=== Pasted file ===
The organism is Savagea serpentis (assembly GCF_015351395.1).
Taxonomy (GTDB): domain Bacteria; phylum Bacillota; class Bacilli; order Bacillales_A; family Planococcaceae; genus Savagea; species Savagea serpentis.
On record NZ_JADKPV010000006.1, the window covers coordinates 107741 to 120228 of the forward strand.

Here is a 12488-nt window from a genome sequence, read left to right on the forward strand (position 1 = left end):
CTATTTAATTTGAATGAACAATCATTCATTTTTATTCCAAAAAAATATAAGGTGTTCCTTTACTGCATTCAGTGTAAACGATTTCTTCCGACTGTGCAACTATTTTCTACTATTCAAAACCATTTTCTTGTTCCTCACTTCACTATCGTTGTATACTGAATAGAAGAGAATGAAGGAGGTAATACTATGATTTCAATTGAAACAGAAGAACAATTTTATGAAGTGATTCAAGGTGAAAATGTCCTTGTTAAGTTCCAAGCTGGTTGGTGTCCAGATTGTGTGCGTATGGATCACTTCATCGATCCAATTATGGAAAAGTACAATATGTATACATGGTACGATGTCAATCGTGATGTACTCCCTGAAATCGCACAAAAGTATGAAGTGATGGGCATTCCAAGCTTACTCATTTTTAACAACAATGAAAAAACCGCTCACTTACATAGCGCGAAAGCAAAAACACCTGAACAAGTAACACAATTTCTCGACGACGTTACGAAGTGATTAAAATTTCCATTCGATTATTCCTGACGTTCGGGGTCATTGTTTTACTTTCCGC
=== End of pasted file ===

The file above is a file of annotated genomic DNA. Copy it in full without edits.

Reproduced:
The organism is Savagea serpentis (assembly GCF_015351395.1).
Taxonomy (GTDB): domain Bacteria; phylum Bacillota; class Bacilli; order Bacillales_A; family Planococcaceae; genus Savagea; species Savagea serpentis.
On record NZ_JADKPV010000006.1, the window covers coordinates 107741 to 120228 of the forward strand.

Here is a 12488-nt window from a genome sequence, read left to right on the forward strand (position 1 = left end):
CTATTTAATTTGAATGAACAATCATTCATTTTTATTCCAAAAAAATATAAGGTGTTCCTTTACTGCATTCAGTGTAAACGATTTCTTCCGACTGTGCAACTATTTTCTACTATTCAAAACCATTTTCTTGTTCCTCACTTCACTATCGTTGTATACTGAATAGAAGAGAATGAAGGAGGTAATACTATGATTTCAATTGAAACAGAAGAACAATTTTATGAAGTGATTCAAGGTGAAAATGTCCTTGTTAAGTTCCAAGCTGGTTGGTGTCCAGATTGTGTGCGTATGGATCACTTCATCGATCCAATTATGGAAAAGTACAATATGTATACATGGTACGATGTCAATCGTGATGTACTCCCTGAAATCGCACAAAAGTATGAAGTGATGGGCATTCCAAGCTTACTCATTTTTAACAACAATGAAAAAACCGCTCACTTACATAGCGCGAAAGCAAAAACACCTGAACAAGTAACACAATTTCTCGACGACGTTACGAAGTGATTAAAATTTCCATTCGATTATTCCTGACGTTCGGGGTCATTGTTTTACTTTCCGC